Simon revealed that there are times when the feelings begin to creep back in but she knows just how to deal with it: “My go-to strategies are to either get very busy or to completely let go and float. I’ve been doing both things. It might seem contradictory but I just try to muddle through as best I can.”
Simon explained that society’s failure to understand depression is what keeps them from spotting the signs of suicide. The people suffering from the illness usually see it as a welcomed remedy/comfort at a point where they believe nothing else has and will work.
Admitting that she has been to the brink of suicide herself, she said: “There’s often no ‘reason’. Unlike situational depression, which has a specific source, chronic depression is just an everyday grinding down of your willpower, energy and emotional state. I am a very, very lucky person to be surrounded by friends and family who want the best for me. People have been there at critical moments to save me from myself and because of the treatment I have received and the mental restructuring work that I have done, I now know enough that all I have to do is honker down and wait until the storm passes and then I will be okay.”
Simon spoke of one of her pet peeves when it comes to depression and it is in the form of outsiders looking in who speak ‘words of comfort’ and although they might mean well, their ignorance simply makes matters worse.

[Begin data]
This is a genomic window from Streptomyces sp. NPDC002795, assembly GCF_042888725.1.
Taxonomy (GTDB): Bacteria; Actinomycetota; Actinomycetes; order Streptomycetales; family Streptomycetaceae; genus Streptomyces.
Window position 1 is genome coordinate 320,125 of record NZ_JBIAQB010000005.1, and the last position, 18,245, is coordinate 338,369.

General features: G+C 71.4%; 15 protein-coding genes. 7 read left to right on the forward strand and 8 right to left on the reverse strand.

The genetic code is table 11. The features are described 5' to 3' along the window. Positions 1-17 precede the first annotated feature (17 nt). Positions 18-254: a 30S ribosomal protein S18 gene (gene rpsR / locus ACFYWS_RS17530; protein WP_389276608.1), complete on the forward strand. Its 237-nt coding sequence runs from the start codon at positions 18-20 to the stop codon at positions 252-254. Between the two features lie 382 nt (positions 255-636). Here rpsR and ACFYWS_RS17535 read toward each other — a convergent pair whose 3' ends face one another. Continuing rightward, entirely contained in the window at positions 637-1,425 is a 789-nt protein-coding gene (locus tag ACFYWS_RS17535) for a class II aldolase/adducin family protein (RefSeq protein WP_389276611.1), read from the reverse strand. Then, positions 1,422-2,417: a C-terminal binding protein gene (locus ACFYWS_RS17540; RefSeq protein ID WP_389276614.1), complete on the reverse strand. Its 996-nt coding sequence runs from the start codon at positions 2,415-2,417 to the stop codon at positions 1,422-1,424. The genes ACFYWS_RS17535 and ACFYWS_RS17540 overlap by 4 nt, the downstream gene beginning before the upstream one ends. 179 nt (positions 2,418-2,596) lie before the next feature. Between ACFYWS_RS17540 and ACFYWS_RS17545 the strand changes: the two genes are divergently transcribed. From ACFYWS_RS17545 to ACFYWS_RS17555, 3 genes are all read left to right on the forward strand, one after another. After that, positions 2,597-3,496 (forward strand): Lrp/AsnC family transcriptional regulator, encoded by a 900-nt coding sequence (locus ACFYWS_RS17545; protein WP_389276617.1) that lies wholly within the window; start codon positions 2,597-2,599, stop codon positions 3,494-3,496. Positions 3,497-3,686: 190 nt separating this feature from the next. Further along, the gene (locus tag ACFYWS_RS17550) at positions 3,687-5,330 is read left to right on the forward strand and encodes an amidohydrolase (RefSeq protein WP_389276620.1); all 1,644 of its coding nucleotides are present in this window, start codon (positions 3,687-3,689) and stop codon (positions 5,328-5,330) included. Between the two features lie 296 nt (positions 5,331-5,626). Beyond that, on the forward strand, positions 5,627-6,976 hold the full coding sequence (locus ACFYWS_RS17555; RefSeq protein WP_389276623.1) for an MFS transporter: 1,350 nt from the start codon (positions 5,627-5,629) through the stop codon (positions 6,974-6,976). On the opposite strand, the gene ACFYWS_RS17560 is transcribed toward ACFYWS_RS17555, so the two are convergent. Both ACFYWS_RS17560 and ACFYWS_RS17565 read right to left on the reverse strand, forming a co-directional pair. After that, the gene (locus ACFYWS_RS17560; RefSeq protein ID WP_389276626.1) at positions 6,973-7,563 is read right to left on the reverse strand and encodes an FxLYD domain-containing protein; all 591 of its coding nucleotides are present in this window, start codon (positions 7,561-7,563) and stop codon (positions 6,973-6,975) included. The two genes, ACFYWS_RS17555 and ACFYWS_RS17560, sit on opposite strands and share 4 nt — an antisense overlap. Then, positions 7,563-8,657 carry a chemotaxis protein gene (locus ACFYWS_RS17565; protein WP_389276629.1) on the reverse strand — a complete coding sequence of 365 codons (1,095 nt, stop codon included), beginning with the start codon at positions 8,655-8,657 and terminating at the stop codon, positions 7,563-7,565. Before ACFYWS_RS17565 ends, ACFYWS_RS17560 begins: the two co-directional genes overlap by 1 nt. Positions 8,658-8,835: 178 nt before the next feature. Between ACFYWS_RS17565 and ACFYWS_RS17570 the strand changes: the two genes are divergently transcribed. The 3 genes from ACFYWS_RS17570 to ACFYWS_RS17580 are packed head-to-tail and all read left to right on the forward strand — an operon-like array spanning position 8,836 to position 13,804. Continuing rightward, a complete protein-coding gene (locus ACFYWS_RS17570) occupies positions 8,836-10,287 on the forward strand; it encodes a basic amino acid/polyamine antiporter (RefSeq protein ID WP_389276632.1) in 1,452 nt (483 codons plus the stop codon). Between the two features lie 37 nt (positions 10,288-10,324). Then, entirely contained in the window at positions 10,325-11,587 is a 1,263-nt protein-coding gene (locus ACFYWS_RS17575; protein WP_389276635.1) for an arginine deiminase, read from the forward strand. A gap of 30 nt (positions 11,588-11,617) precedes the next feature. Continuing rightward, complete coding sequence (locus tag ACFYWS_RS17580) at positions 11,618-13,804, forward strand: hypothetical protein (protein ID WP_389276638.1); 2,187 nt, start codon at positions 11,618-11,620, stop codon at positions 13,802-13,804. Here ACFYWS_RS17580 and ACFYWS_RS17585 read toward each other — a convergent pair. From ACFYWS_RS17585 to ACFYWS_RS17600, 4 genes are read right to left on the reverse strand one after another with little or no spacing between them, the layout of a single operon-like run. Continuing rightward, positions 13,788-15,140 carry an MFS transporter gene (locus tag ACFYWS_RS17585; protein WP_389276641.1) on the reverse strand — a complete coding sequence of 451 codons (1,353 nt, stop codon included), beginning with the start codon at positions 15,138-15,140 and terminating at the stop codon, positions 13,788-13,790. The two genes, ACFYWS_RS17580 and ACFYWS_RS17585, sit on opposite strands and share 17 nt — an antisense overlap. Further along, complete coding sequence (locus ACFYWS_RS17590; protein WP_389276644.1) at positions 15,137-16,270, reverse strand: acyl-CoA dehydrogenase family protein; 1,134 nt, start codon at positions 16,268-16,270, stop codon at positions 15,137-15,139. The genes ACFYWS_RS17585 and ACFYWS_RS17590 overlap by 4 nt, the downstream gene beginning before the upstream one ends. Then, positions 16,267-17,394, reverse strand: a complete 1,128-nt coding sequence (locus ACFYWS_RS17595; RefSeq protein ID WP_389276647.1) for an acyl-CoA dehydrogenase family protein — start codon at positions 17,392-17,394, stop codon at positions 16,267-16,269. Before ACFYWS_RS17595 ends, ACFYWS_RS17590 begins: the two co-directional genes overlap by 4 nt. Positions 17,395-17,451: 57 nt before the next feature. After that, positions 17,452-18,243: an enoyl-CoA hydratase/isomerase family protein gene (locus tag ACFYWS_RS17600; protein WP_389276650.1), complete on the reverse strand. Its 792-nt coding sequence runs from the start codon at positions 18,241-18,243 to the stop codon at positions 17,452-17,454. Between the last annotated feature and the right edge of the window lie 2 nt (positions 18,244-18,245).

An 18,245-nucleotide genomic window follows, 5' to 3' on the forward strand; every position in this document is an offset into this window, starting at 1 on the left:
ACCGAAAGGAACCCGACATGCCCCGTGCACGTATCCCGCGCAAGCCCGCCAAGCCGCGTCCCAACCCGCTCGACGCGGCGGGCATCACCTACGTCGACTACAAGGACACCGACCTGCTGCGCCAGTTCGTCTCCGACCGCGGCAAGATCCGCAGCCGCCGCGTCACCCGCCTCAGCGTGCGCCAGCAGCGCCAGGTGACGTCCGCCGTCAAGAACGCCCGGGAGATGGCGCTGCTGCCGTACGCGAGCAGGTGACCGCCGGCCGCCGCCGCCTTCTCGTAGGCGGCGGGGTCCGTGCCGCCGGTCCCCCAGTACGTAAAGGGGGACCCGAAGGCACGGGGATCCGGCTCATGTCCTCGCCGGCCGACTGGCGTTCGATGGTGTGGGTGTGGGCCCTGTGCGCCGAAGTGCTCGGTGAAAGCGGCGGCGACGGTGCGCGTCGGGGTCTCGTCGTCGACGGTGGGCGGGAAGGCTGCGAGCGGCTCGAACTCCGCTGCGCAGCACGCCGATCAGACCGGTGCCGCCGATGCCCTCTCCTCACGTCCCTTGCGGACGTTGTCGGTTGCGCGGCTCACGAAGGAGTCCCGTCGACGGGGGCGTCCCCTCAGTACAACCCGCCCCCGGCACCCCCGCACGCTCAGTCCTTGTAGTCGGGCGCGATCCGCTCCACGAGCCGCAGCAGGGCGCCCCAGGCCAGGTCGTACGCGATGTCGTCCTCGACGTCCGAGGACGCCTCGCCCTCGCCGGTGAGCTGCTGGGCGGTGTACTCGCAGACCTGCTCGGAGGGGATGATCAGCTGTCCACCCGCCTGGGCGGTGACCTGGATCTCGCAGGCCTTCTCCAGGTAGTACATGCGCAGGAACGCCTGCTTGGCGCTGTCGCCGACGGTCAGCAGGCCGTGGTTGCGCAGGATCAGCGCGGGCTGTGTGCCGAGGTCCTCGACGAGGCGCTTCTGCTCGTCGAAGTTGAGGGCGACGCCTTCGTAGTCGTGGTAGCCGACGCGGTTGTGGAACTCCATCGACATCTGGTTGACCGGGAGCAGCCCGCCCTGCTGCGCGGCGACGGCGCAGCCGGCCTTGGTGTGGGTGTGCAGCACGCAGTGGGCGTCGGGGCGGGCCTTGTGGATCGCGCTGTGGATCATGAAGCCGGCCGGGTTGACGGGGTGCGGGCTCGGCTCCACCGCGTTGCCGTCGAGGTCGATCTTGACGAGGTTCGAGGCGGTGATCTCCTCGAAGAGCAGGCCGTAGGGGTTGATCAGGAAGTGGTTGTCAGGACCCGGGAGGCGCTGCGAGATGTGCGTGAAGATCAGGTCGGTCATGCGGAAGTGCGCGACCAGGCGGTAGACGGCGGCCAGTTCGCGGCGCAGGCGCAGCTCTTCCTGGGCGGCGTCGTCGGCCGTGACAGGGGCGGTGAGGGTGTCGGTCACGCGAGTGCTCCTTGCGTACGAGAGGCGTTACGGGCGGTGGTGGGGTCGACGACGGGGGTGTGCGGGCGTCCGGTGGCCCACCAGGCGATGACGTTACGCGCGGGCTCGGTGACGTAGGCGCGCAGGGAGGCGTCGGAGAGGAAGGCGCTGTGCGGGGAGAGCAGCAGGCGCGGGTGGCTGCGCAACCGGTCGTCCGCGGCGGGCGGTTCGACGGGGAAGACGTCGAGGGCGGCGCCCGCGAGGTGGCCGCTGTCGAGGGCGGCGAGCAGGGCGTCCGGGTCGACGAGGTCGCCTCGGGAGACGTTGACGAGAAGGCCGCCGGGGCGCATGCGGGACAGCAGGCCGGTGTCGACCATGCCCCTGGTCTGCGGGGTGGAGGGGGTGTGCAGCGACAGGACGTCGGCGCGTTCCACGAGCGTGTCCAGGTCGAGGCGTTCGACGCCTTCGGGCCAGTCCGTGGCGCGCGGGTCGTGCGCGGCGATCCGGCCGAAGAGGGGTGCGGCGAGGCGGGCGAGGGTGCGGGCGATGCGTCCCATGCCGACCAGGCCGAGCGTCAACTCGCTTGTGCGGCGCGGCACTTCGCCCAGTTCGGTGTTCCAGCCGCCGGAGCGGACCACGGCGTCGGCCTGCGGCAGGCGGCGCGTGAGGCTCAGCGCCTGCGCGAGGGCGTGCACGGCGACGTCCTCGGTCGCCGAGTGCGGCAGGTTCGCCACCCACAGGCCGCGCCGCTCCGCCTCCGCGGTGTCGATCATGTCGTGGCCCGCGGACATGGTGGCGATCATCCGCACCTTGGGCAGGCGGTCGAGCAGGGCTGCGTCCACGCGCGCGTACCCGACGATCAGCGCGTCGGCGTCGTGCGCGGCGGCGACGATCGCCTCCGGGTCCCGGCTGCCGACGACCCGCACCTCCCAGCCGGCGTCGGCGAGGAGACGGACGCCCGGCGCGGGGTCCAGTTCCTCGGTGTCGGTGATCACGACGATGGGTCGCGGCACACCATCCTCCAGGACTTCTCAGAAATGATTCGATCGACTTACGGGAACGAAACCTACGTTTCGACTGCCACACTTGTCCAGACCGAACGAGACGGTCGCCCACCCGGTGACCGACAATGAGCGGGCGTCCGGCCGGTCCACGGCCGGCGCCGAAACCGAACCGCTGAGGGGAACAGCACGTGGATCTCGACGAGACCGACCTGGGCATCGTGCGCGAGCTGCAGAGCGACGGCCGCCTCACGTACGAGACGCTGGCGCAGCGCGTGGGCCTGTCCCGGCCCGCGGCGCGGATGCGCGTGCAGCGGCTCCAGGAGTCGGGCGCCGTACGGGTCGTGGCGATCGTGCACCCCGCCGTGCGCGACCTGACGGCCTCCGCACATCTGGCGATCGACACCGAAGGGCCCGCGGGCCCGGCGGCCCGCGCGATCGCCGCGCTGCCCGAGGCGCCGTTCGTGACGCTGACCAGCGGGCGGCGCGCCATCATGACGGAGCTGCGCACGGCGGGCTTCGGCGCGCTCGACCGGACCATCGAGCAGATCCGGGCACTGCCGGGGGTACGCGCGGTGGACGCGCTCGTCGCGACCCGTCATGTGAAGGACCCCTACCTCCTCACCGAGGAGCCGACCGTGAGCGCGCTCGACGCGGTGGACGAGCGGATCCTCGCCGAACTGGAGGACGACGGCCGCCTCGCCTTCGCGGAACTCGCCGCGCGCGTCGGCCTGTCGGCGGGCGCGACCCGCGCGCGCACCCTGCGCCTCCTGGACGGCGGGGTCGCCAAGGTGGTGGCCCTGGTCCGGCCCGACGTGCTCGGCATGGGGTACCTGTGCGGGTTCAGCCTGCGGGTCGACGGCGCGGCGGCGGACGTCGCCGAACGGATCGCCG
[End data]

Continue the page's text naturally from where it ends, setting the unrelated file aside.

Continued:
She said: “If only people know how much damage they are causing when they tell a depressed person to ‘chin up’ or ‘pray about it’. It’s probably better to not say anything at all than to say something so unhelpful and callous – kind of like telling someone who broke their leg to ‘stay positive’ instead of getting them to a hospital for medical treatment.”
She continued: “People suffering from depression need medical help. If you are not trained in this area, the best thing you can do is to seek this kind of assistance for the individual (in many cases, they will not go but it’s always good to at least ensure they know their options).”
Giving a short list of other options, Simon said hugging is a sure-fire method to cheer someone up, as well being a calm presence by doing little things like finding out what their favourite food is and bringing it for them, taking them to the beach or to a quiet place outdoors where they can feel the sunshine on their skin, or even just sitting and crying along with them while they sob out their pain, she said, is cathartic and helpful.
She said: “Listen to their irrational thoughts. Most times, we know that we’re not making sense but our internal reality doesn’t match with what’s going on in the outside world. Depression is scary and isolating and the best emergency treatment is comfort and community. Bring ice cream.”
Simon revealed her WOTW secret, saying she felt slightly vulnerable, especially after opening up as much as she just did. However, when she did, The VOICE almost rang the immigration department to revoke her St. Lucian status.
She said: “I often feel like a fraudulent Saint Lucian because I really dislike green figs and saltfish. Don’t take away my passport!”
Too late, lady. Too late!
Thank you so much Janeka, this was very encouraging and helpful. Please continue to help others as you have done with this piece in so doing surely change and help will become more readily available.
Great and timely article Rochelle. Depression is still so taboo and so poorly understood. This sheds considerable light on the matter. Janeka is very brave and a real warrior. I believe this article will be useful to many of us. Cheers!